Limb Blueprint Exists in Snake Genome; Surprising Finding Revealed by Enhancer Sequence Analysis in Boa Constrictor, Burmese Python, and King Cobra

When researchers at the University of Georgia (UGA) examined the genome of several different snake species, they found something surprising. Embedded in reptiles' genetic code was DNA that, in most animals, controls the development and growth of limbs--a strange feature for creatures that are famous for their long, legless bodies and distinctive slither. Now, they've found an explanation. In a paper published online on October 1, 2015 in the journal Developmental Cell, the scientists show that the same genetic tools responsible for limb development also control the formation of external genitalia, and that may help explain why snakes have held on to this limb circuitry through the ages. The article is titled “Shared Enhancer Activity in the Limbs and Phallus and Functional Divergence of a Limb-Genital cis-Regulatory Element in Snakes.” Snakes weren't always legless; they evolved the loss of limbs over 100 million years ago, said Douglas Menke, an Assistant Professor of Genetics in UGA's Franklin College of Arts and Sciences and senior author of the Developmental Cell paper. "There have been many millions of snake generations since they evolved a legless body, and we would generally expect the DNA associated with limb development to fade away or mutate to do another job, but that doesn't seem to have happened," he said. "Naturally, we wanted to know why snakes had retained DNA that they don't appear to need." In their experiments, Dr. Menke and postdoctoral researcher Dr. Carlos Infante examined specific regions of non-coding DNA known as enhancers--a kind of switch that controls the expression of genes, telling them when to turn on or off during embryonic development. The researchers followed patterns of enhancer activity in embryonic limbs and genitalia of mice and lizards.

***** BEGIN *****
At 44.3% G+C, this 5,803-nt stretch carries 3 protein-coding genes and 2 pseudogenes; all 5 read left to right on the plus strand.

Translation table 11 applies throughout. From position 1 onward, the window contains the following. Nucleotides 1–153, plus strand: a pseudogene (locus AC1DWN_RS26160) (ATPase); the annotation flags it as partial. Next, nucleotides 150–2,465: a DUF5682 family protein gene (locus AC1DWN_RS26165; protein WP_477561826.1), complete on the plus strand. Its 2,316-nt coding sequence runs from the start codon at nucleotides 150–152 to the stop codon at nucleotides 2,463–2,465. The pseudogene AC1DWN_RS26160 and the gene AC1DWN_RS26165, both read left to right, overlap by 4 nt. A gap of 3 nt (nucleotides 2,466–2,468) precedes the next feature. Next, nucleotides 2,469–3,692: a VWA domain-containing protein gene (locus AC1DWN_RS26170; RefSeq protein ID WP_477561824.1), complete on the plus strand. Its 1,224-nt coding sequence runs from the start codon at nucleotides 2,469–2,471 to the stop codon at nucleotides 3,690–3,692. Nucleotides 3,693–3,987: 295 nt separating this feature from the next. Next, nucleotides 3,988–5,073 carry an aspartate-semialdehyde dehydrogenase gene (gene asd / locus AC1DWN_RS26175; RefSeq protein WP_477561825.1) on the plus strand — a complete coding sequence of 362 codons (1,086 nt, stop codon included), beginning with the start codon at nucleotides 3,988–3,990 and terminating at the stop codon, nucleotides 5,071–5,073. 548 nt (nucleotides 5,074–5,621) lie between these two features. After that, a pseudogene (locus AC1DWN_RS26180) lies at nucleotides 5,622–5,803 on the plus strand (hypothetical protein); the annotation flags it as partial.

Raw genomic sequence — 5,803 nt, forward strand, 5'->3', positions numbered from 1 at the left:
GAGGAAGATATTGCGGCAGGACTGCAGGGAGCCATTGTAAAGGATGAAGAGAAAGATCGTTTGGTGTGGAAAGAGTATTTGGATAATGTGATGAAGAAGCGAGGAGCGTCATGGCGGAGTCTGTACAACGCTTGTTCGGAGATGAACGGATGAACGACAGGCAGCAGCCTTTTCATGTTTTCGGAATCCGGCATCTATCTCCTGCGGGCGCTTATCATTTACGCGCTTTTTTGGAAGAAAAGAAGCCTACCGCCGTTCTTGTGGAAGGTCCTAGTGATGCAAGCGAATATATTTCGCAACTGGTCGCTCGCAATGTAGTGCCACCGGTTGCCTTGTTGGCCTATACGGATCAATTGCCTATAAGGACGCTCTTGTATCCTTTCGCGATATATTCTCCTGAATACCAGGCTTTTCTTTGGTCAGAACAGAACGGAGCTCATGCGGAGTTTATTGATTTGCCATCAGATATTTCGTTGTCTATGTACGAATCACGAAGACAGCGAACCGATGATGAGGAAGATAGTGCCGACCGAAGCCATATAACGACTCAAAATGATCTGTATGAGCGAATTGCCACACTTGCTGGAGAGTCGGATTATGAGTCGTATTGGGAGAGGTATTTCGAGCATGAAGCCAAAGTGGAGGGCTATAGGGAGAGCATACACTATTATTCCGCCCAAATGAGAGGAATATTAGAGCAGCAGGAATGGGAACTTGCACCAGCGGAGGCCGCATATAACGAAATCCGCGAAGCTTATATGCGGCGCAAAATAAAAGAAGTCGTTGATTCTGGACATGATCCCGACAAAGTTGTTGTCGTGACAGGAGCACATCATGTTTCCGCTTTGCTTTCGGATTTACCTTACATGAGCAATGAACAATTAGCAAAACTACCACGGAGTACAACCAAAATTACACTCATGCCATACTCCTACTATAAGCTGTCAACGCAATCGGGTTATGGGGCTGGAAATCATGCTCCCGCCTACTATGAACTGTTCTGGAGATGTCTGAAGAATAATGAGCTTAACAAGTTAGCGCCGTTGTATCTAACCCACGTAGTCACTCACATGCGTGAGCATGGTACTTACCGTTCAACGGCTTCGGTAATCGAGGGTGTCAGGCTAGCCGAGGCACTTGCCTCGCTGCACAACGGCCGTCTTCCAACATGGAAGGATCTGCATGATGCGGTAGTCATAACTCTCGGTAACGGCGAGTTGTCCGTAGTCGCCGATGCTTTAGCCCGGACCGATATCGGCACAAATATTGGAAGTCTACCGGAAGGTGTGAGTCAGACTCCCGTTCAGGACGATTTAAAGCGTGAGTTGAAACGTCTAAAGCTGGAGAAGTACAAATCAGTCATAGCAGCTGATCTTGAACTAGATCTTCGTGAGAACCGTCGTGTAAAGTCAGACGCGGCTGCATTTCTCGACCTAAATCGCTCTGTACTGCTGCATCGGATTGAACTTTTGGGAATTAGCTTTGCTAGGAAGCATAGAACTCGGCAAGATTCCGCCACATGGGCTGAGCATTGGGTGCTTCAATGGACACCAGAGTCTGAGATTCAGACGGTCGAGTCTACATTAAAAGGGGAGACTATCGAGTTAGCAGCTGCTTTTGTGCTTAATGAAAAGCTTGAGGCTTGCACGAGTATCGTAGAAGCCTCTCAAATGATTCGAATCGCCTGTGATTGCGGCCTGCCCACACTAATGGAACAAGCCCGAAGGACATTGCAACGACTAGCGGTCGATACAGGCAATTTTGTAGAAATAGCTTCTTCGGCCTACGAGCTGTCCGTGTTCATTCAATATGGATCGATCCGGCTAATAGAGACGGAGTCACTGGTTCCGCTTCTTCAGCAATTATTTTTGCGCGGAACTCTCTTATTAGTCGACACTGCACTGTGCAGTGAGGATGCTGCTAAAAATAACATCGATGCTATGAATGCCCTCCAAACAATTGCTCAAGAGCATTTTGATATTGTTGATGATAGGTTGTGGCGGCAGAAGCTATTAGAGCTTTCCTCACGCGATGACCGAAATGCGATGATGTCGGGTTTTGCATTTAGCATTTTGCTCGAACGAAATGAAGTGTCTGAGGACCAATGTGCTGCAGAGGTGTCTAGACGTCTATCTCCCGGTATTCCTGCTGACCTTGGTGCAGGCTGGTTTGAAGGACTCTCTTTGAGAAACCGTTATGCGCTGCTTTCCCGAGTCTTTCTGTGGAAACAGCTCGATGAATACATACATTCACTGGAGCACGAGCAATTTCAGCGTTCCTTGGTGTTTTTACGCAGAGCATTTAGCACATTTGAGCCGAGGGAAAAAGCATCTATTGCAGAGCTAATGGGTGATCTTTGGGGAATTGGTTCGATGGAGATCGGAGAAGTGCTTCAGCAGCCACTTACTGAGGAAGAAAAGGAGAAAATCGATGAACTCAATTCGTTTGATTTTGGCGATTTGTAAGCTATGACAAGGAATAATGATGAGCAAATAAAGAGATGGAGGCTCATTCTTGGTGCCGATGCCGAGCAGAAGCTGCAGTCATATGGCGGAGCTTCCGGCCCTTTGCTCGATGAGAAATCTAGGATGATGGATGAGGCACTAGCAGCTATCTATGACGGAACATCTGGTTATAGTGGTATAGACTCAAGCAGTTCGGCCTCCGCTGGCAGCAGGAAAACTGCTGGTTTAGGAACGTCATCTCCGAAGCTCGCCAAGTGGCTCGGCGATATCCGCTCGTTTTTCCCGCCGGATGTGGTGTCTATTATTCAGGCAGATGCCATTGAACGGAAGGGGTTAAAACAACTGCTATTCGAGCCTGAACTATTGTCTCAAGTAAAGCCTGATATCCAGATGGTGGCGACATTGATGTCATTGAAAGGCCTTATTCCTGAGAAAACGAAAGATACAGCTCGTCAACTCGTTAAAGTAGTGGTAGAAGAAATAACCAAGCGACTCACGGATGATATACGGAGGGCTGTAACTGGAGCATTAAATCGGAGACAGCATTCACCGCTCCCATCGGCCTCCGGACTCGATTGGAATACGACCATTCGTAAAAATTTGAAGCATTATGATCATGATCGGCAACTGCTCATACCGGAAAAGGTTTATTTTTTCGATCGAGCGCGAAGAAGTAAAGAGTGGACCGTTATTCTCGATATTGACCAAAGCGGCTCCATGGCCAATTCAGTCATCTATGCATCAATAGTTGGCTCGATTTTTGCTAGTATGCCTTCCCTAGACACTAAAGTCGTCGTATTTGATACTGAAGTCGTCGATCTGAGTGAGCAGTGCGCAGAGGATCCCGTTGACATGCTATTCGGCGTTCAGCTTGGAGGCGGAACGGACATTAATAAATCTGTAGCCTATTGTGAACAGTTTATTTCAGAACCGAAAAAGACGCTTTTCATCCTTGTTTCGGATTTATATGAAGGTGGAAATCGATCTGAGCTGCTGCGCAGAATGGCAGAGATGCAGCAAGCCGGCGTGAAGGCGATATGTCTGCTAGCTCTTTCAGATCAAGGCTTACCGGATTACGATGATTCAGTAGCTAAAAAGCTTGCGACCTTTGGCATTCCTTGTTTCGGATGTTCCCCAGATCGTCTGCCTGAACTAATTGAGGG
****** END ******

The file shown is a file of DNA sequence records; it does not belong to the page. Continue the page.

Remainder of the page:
“Questions & Answers about CRISPR”--Eminent Physician-Scientist Comments on Powerful Applications and Potential Risks of New Gene Editing Technology

by R. Sanders Williams, M.D., President, Gladstone Institutes, San Franciso, California

[BQ Editor’s Note: Gladstone Institutes has kindly granted BioQuick Online News the right to reprint an opinion article on the CRISPR gene editing technology authored by Gladstone Institutes president R. Sanders Williams, M.D. The article was published on September 23, 2015 on the organization's website (https://gladstone.org/about-us/news/questions-and-answers-about-crispr). In addition to his role as president, Dr. Williams is Gladstone's Robert W. and Linda L. Mahley Distinguished Professor, and he is also a Professor of Medicine at the University of California, San Francisco (UCSF). In this article, Dr. Williams outlines the powerful existing and potential applications of CRISPR technology, while also cautioning about certain risks that must be borne in mind. In particular, he calls for a moratorium on gene editing to alter the human germline until the CRISPR technology is fully understood and perfected, and until a broad consensus on guidelines for responsible use can be achieved Dr. Gladstone’s article is reproduced in full below.]